Hydrocarbons in the Deep Earth?

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Re: Hydrocarbons in the Deep Earth?

Unread postby starbiter » Wed Sep 11, 2013 7:49 am

sureshbansal342 wrote:Can anyone show me any scientific paper that can prove scientifically that kerogen and bitumen has been formed from deceased organic matter only ??


Hi Sureshbansal342,

http://en.wikipedia.org/wiki/Oil_shale

From Wiki,

Extraterrestrial oil shale

Some comets contain "massive amounts of an organic material almost identical to high grade oil shale," the equivalent of cubic kilometers of such mixed with other material;[82] for instance, corresponding hydrocarbons were detected in a probe fly-by through the tail of Comet Halley during 1986.[83]

michael steinbacher
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Re: Hydrocarbons in the Deep Earth?

Unread postby Spektralscavenger » Wed Sep 11, 2013 4:21 pm

Some of the petroleum may be biological rests but I think most of it is from inside Earth. In ancient times petroleum pools might have been common but now oxygen prevents it from reaching surface in significant amounts. Coal may have been formed from great discharges in petroleum reservoirs.
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Re: Hydrocarbons in the Deep Earth?

Unread postby starbiter » Wed Sep 11, 2013 5:43 pm

Spektralscavenger wrote:Some of the petroleum may be biological rests but I think most of it is from inside Earth. In ancient times petroleum pools might have been common but now oxygen prevents it from reaching surface in significant amounts. Coal may have been formed from great discharges in petroleum reservoirs.




And these disjointed statements are based on?
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Re: Hydrocarbons in the Deep Earth?

Unread postby sureshbansal342 » Wed Sep 11, 2013 11:37 pm

Spektralscavenger wrote:Some of the petroleum may be biological rests but I think most of it is from inside Earth. In ancient times petroleum pools might have been common but now oxygen prevents it from reaching surface in significant amounts. Coal may have been formed from great discharges in petroleum reservoirs.

But these abiotic hydrocarbons has been recycled throw the surface of the earth. this is the only model which can respect the all valid evidences by the current fossil fuel theory also.
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Re: Hydrocarbons in the Deep Earth?

Unread postby sureshbansal342 » Wed Sep 11, 2013 11:42 pm

I am fully agreed with the most of scientific evidence by the fossil fuel theory.there is no doubt that commercial interesting accumulations of hydrocarbons has been formed from organic rich sedimentary rocks. I have fully respect for the method to find oil and gas by this theory. oil window etc. in brief most of the work is scientific but the problem is in pillar point that deceased organic matter is the basic raw material of kerogen and bitumen. presence of biotic characteristics in some thing do not prove that these are biotic in origin also. if both are present in organic rich sediments do not prove that these has been formed from deceased organic matter only. yes. i agreed some biotic oily material has been mixed in abiotic hydrocarbons in the burial history of the mixture.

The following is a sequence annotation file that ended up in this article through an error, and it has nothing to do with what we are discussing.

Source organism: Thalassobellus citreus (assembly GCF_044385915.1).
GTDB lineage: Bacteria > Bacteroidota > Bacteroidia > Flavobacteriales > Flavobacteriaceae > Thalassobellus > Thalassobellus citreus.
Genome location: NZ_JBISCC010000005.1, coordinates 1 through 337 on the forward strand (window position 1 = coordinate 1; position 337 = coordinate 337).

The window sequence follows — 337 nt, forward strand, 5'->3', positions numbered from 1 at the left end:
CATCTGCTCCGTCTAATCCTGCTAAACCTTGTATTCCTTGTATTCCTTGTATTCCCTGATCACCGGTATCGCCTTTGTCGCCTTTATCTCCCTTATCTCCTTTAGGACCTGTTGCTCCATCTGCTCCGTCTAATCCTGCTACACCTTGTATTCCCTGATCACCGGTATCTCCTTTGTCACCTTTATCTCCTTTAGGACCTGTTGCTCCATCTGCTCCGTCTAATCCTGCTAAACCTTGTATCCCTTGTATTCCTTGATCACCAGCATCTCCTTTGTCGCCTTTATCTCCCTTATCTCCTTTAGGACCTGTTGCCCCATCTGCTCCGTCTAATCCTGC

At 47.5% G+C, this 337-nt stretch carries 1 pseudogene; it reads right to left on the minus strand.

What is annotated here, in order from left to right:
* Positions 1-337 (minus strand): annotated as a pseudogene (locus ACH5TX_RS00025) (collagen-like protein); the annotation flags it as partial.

but you want only that I should ignore the total work of the followers of abiotic theory . you want i should respect the work of fossil fuel theory 100 % even some of the portion is not scientific. there is no solid scientific paper that can satisfy me that kerogen and bitumen has been formed from deceased organic matter only. even if the pillar points are not clear than there is no meaning.
summary; Abiotic sources are the major contributor of global commercial interesting hydrocarbon accumulations and some biotic characteristics has been mixed in these in the burial history of the mixture.

This can add more new clues to find new oil and gas locations in current method .
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Re: Hydrocarbons in the Deep Earth?

Unread postby Spektralscavenger » Thu Sep 12, 2013 9:12 am

starbiter wrote:
Spektralscavenger wrote:Some of the petroleum may be biological rests but I think most of it is from inside Earth. In ancient times petroleum pools might have been common but now oxygen prevents it from reaching surface in significant amounts. Coal may have been formed from great discharges in petroleum reservoirs.




And these disjointed statements are based on?


Some of the papers on this thread provide evidence for abiotic origin of petroleum but what convinced me was this paper:
http://www.mitosyfraudes.org/Ingles2/FossilFuels.html

The other "disjointed statements" are just ideas. Do you find satisfactory the current explanation of coal origin? I don´t.
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Re: Hydrocarbons in the Deep Earth?

Unread postby Chromium6 » Thu Sep 12, 2013 11:29 am

The other "disjointed statements" are just ideas. Do you find satisfactory the current explanation of coal origin? I don´t.

I agree coal formation is a big question mark.


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Speaking of Telluric currents in the Earth, there are pretty cool devices to measure them for oil prospecting.